In 2003 a woman brought her otherwise healthy 3-year-old dog to a New Jersey animal shelter requesting euthanasia, stating that the animal had bitten her without provocation. She left, believing she was doing the responsible thing. The shelter manager, however, did not euthanize the dog. Instead he deleted the history of the bite and three months later adopted the dog to a new home. Ten days later, that dog killed his new owner. Obviously that was an extreme case. The Center for Disease Control reports around 4.5 million dog bites each year in the United States. Roughly 800,000 require medical care. An average of 32 per year are fatal. The typical owner who arrives at our door requesting euthanasia for their pet due to aggressive behavior has already gone through an agony of decision-making. We try to be thoughtful, to not make a heartbreaking choice even more painful. We advocate for the pet whenever possible, but must be mindful of the potential consequences of declining to proceed.

What if the owner is not telling the truth? That would be a very rare occurrence. If the dog’s legal owner reports aggression toward people, especially children, and after discussing the situation and receiving counseling and advice, still requests euthanasia, then that is their decision, not ours. We are veterinarians. Not private investigators. Not psychics. Not family therapists. Unless we have glaring evidence to suspect an owner’s mental competency or honesty, we proceed. That shelter manager in 2003 was not a veterinarian, but he was an animal professional who chose to ignore both the reported bite and the euthasnaia request . . . with dire results.

Lately there has been a maelstrom of attacks on a local veterinarian for performing a euthansia. I do not know if there was subterfuge or misinformation from the client in this particular case. I don’t have all the facts. Neither do you. I do know that if there were untruths being told about the dog, that would be terribly sad, but it is the owner, not the veterinarian, who is at fault.  A veterinarian who has given almost 40 years of his life caring for Island animals. A veterinarian who has gotten up in the middle of the night countless times to help your dog or your cat or your horse. Everybody, please. Sit down, take a deep breath, and stop scapegoating a dedicated veterinarian who did his job as correctly, kindly, and ethically as he could.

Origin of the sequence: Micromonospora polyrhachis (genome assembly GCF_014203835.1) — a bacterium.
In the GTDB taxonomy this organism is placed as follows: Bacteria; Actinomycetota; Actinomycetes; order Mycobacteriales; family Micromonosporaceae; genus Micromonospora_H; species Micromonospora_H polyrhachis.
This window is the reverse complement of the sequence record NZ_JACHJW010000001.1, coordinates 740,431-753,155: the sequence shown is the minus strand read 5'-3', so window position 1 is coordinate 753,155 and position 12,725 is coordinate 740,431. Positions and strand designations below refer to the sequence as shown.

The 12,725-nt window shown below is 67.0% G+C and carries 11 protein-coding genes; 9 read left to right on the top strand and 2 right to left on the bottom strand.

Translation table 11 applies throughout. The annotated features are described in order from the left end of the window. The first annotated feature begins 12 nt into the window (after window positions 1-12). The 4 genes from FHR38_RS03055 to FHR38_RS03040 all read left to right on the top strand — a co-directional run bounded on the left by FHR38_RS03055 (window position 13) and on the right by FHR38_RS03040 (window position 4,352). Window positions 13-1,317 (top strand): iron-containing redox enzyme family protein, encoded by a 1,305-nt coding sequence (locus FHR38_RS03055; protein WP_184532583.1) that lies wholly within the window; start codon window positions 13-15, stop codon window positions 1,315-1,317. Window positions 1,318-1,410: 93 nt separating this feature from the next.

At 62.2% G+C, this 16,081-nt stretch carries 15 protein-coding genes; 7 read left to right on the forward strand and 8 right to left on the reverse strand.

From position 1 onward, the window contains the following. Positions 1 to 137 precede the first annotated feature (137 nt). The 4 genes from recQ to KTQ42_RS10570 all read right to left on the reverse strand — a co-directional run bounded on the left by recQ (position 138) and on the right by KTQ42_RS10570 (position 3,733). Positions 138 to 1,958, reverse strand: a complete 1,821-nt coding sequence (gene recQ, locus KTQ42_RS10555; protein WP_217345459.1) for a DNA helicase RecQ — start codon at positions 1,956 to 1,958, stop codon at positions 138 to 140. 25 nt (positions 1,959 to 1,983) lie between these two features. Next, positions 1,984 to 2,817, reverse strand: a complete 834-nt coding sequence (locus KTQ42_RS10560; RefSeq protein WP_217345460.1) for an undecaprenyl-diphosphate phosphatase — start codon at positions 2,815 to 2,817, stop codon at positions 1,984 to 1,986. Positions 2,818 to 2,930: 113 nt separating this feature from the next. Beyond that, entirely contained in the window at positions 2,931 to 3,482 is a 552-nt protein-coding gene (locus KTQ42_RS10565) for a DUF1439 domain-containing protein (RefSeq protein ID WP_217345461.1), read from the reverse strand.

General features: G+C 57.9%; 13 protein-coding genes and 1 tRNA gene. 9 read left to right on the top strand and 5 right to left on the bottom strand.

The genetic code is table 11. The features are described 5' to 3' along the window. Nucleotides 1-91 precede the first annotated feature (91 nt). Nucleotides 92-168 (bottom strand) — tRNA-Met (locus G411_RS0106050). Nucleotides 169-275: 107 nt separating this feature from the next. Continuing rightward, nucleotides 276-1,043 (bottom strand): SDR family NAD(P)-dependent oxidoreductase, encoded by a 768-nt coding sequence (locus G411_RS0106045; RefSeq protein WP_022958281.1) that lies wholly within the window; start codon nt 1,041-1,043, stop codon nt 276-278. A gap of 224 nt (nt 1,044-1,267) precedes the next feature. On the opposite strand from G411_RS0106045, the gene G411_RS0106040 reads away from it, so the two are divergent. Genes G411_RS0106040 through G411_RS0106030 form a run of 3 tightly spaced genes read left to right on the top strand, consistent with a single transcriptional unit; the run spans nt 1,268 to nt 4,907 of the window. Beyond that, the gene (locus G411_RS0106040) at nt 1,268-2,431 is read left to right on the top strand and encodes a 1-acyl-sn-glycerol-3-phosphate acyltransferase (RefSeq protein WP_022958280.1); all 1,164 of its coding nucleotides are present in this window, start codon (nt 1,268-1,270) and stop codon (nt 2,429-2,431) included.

1. Thank you for this considered and very well thought-out and clear writing (as usual!) on this difficult subject, Michelle. Clearly for you and other vets, this must be one of the most difficult parts of your job. Thanks for letting us see the vets’ “side” of the issue.

  2. Are you kidding… every pet owner knows when it time to say goodbye. It’s a very personal moment… we don’t need coaching. We need compassion ❤️

  3. How do you feel about the use of sedatives to combat stress from grooming or veterinary procedures?

  4. How do you feel about the use of sedatives or tranquilizers to combat stress from grooming or veterinary procedures?

  5. Michelle
    Thank you so much for a clearly upfront article explaining what happens when in this situation & what can be done ethically & legally or not … there has been too much reporting of these dog issues lately to the detriment of the owners & of course you the Vets without clear facts & this has to stop!!! thank you & all the vets for all yo do & my heart goes out to all the owners who have been hurt by this reporting ! ( your article was so great Dr Jasny)